Cioppino – A Rich and Easy Stew

Although considered a San Francisco treat, Cioppino’s roots and name hail from Europe. It is similar to the fish stews found in Sicily and Mainland Italy, with ancestral links to the French Mediterranean dish of bouillabaisse. Those that immigrated to the states and settled in the Bay area of California thrust their Italian flair into the local cuisine.

Foodie experts frequently accept that Cioppino originated in the Bay area during the late 1800s aboard fishermen’s boats. Due to the lack of refrigeration, the fishermen were limited to onboard provisions such as canned tomatoes, vegetables, bread, wine and their catch to dine on.

Over time, Cioppino converted to a seafood devotee’s delight. Its name comes from the Italian word “ciuppin”, which means to chop. It is also rumoured to derive from the word “il ciuppin”, meaning “little soup.”

In dining venues, Cioppino remains traditionally made up of the ‘catch of the day’. In San Francisco, this means that it consists of Dungeness crab, clams, shrimp, scallops, squid, mussels, and different type of fish.

There are many variations to the one above. This is a simple version that can easily be prepared at home. It is just as tasty and serves 4


1 sweet onion, finely chopped

2 small peppers cut into strips

2 garlic cloves finely chopped

1 medium rib of celery, sliced crosswise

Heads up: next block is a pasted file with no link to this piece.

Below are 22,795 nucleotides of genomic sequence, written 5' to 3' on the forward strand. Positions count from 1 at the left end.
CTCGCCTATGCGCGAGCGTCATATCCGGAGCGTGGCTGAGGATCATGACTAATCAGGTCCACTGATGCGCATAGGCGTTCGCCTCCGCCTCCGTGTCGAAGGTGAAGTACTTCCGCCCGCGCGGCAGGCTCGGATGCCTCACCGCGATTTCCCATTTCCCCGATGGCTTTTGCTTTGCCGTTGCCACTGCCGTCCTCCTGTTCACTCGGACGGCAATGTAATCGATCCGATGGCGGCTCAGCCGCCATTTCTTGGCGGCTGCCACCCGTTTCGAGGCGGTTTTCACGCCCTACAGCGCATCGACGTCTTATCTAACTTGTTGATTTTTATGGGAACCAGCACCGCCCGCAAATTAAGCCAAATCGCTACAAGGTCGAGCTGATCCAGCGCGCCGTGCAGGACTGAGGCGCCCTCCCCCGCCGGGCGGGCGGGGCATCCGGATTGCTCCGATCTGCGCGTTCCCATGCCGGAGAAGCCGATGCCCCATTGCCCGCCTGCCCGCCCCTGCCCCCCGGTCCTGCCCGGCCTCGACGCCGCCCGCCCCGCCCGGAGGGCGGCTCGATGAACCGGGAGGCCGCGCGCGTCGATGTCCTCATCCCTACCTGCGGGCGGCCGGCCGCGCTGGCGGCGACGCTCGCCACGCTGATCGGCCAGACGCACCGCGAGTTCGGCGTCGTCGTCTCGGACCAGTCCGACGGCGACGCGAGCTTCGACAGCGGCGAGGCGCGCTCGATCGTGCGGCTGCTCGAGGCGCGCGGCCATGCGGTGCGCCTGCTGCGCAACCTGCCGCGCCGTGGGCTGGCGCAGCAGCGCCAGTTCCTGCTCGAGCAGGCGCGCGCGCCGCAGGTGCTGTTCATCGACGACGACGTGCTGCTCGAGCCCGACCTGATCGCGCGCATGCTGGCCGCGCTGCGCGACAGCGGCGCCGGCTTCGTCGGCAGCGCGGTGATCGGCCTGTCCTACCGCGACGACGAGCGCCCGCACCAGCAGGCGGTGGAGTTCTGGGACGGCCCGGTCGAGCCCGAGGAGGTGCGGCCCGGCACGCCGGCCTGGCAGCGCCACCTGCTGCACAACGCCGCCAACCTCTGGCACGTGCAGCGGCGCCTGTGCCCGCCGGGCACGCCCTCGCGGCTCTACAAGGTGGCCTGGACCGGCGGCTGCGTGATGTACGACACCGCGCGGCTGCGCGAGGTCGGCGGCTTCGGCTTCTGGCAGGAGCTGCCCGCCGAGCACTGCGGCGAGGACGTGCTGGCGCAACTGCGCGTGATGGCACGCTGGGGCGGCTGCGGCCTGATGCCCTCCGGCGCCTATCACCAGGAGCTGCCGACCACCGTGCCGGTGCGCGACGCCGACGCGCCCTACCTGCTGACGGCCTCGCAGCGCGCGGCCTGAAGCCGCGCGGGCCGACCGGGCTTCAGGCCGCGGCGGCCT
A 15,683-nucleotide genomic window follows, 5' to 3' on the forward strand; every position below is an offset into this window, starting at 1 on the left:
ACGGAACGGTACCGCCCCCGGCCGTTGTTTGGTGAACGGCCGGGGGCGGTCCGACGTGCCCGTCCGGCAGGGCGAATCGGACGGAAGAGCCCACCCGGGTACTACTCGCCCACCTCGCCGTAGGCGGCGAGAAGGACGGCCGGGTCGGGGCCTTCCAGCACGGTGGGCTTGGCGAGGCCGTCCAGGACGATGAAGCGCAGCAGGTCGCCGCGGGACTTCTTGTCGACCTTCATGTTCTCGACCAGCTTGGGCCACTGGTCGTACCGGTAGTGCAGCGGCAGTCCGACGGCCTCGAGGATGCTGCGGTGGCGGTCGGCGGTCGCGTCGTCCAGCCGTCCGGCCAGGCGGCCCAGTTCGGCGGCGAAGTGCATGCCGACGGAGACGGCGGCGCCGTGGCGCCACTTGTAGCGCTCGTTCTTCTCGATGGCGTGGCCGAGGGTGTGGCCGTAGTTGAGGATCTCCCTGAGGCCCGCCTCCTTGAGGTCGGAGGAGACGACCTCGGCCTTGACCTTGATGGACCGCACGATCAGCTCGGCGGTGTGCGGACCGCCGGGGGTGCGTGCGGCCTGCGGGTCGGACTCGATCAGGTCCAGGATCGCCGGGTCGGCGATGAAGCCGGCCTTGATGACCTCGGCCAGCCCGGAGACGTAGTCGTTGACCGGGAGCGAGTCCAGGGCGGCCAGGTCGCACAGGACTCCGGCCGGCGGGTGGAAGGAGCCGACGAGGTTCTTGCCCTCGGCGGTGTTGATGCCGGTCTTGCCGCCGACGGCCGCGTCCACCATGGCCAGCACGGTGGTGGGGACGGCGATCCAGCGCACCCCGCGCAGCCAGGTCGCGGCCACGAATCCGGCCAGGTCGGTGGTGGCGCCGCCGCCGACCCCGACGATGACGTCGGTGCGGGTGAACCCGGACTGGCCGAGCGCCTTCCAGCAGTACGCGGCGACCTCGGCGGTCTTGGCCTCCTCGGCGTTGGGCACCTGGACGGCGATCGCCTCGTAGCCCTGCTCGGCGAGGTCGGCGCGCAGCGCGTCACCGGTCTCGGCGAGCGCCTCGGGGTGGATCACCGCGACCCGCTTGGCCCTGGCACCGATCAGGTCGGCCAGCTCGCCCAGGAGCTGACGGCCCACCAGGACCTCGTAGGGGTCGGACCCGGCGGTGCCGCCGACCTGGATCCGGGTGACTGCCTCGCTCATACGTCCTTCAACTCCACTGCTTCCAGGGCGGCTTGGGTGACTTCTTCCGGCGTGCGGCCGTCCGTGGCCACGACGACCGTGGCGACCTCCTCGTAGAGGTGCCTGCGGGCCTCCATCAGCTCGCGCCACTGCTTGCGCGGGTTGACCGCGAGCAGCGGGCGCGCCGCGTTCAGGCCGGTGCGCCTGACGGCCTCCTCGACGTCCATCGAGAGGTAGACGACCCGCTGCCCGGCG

1 zucchini – sliced thin

1 teaspoon paprika

1/2 teaspoon dried basil

Pinch of saffron

1 teaspoon oregano

1/8 teaspoon cayenne

1 bay leaf

2 teaspoons dried parsley, crumbled

1/2 cup dry white wine or brandy

3 large tomatoes diced

1 cup of chicken broth (organic)

1 lobster tail (precook) and remove meat from tail and cut into strips

1 pound of shrimp (deveined with shell and tail off)

1 lb bag of mussels

1 dozen littleneck clams


1) Prepare shellfish – clean and scrub, steamed open and save half-shells (discard the other half but retain the liquid by straining)

2) Heat the olive oil in a large pot over medium-high flame. Add the onions, zucchini, peppers and garlic and sauté until onion turns translucent 4-5 minutes.

3) Stir in the tomatoes, and bay leaf, saffron, cayenne, and salt and pepper.

4) Add in the chicken broth.

5) Bring to a boil and simmer for about 10 minutes and boil off some of the liquid.

6) Add the wine or brandy,and simmer to reduce the liquid approximately in half.

7) Add parsley, oregano, and basil and reduce heat to low and simmer for 10 more minutes.

8) Place in seafood and the reserved liquid from shellfish.

9) Cover with a lid and simmer for an additional 10-15 minutes.

Do not overcook and adjust seasoning to personal taste.

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